Sincerely, 
EDWARD R. HEATH, SR.
National Commander

_______________________________________________________________

NEWS FROM CONGRESSMAN LANE EVANS, RANKING DEMOCRATIC MEMBER, COMMITTEE ON VETERANS' AFFAIRS, U.S. HOUSE OF REPRESENTATIVES

Room 333 Cannon HOB, Washington, DC 20515

FOR RELEASE: March 13, 2003

For More Information, Contact: Susan Edgerton or Mary Ellen McCarthy

(202) 225-9756

VETERANS PROGRAMS SLASHED BY HOUSE REPUBLICANS
Budget Committee Blueprint Cuts Veterans Health Care and Other Benefits by Nearly $25 Billion

Congressman Lane Evans (D-IL), the Ranking Democratic Member of the House Veterans Affairs Committee, today said the budget adopted by the House Budget Committee would mean drastic reductions in funding for veterans' benefits and services. Evans called the budget “shameful” and pledged to fight to defeat the Republic budget blueprint. Referring to the more than a trillion dollars worth of tax cuts approved by the Budget Committee, Evans asked, "Who deserves to receive the benefits of the national treasury—America’s disabled veterans or America's millionaires?"

The Republican majority of the House Budget Committee approved a federal budget reducing funding for veterans health care and benefit programs by nearly $25 billion. The proposed budget cut $844 million from the President's request for veterans' health care next year. Over a ten-year period the GOP is proposing a cut of $9.7 billion in veterans' health care—an average of more than $900 million less than the President has proposed per year. For other veterans' benefits, including cash payments to veterans disabled by military service, the Republican budget calls for a $463 million cut during the next year and a $15 billion cut in spending from current levels during the next ten years. The House Budget Committee is chaired by Congressman Jim Nussle (R-IA).

By a nearly party-line vote of 22-19, Republicans defeated an amendment offered by Democratic Representatives Darlene Hooley, Tammy Baldwin, Dennis Moore, Chet Edwards, Bruce Scott, Lois Capps, and Artur Davis that would have restored the proposed $844 million for veterans health care and added a billion dollars to the VA's budget for discretionary programs. These cuts are made to a budget that already relies upon $1.1 billion in vaguely defined management efficiencies and $1.4 billion in mostly unpalatable legislative and policy proposals already included in the President's budget. The amendment would also have restored the Budget Committee's proposed $463 million in cuts to veterans' benefits. Only Republican Ginny Brown-Waite, a member of the Committee on Veterans' Affairs, crossed party lines to vote for increased funding for veterans.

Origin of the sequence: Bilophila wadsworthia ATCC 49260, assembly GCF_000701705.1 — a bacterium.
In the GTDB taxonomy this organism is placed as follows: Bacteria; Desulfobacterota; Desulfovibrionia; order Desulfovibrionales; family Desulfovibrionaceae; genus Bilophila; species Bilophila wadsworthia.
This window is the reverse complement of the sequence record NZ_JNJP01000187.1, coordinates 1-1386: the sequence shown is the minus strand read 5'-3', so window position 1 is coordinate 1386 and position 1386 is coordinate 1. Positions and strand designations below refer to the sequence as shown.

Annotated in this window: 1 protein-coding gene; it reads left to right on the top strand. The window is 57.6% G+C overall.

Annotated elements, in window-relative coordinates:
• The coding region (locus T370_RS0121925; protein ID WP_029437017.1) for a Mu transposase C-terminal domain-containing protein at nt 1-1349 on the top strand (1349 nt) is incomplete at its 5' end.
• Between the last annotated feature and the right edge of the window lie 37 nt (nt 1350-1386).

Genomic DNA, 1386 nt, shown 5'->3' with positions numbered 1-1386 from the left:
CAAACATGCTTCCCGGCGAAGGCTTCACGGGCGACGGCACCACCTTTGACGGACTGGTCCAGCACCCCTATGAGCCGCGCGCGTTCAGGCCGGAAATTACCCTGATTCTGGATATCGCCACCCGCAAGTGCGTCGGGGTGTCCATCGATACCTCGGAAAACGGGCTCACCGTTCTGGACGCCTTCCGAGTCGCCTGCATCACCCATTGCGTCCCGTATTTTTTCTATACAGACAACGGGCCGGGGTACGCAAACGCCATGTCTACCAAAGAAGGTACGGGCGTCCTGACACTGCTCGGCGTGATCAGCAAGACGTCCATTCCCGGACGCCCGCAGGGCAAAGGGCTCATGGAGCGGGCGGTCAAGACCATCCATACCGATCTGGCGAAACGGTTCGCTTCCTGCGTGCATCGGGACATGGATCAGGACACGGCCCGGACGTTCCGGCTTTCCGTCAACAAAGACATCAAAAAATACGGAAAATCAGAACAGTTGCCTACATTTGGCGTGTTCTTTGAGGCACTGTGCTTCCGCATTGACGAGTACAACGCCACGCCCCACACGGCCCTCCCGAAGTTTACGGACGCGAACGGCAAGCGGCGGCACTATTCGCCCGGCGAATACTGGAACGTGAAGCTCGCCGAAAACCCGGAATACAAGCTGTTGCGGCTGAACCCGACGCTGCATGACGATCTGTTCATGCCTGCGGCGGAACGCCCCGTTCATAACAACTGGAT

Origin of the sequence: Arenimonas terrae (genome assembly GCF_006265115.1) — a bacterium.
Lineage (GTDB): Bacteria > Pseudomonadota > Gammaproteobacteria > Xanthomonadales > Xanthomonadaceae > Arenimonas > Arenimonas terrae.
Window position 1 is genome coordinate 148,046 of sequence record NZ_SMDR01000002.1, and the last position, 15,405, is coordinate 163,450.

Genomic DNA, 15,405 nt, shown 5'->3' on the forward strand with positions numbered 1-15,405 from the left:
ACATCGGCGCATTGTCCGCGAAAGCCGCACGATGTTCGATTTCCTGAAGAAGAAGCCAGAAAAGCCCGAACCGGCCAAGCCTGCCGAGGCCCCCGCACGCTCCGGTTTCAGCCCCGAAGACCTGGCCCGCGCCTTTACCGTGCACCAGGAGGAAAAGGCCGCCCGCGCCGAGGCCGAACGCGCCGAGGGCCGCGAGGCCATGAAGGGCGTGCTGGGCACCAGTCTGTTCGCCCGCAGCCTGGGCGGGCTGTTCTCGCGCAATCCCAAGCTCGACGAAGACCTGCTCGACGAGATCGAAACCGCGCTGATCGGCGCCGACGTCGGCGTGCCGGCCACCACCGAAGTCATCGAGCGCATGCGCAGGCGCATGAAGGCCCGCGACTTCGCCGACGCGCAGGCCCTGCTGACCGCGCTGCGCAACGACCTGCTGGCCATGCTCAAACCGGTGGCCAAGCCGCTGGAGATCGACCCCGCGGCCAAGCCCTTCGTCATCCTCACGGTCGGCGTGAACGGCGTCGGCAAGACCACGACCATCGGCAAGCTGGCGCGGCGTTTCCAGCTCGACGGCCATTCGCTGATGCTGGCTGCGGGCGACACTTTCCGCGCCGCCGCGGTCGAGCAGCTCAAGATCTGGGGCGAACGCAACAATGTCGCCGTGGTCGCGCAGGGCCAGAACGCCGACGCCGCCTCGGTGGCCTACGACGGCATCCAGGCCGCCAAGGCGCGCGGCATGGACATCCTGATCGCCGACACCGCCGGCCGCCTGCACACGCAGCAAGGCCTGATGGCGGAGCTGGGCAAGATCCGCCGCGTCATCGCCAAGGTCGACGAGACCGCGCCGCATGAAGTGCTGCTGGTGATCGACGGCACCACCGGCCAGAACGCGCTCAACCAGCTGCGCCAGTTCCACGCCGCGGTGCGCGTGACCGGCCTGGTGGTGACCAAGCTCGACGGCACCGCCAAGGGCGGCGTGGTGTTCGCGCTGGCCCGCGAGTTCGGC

In sharp contrast to Nussle's proposal, a bipartisan recommendation from Chairman Christopher Smith (R-NJ) and Democratic Ranking Member Lane Evans (D-IL) on behalf of the Committee on Veterans' Affairs, would have added $3 billion next year for veteran discretionary programs including medical care and research, construction and programs that fund the administrative costs of other important benefits such as compensation, pension and education programs.

What would $1.844 billion mean to veterans health care?

Congress would have to seriously consider the new copayments and enrollment fees proposed by the Bush Administration in order to keep the system operating in the next fiscal year. This means: 
New priority 8 veterans would remain ineligible for VA services indefinitely 
Priority 7 and 8 veterans would have an annual enrollment fee in addition to increased copayments for pharmaceutical drugs and primary care 
Only veterans with highly rated service connected disabilities (greater than 70%) would be eligible for placement in VA nursing homes. This would eliminate the need for 5000 nursing home beds from the system. 
In year one VA may have to disenroll at least 168,000 veterans. 
There would be no additional funds available to implement the Homeless Veterans Comprehensive Assistance Act to work toward the goal of eliminating chronic homelessness in a decade.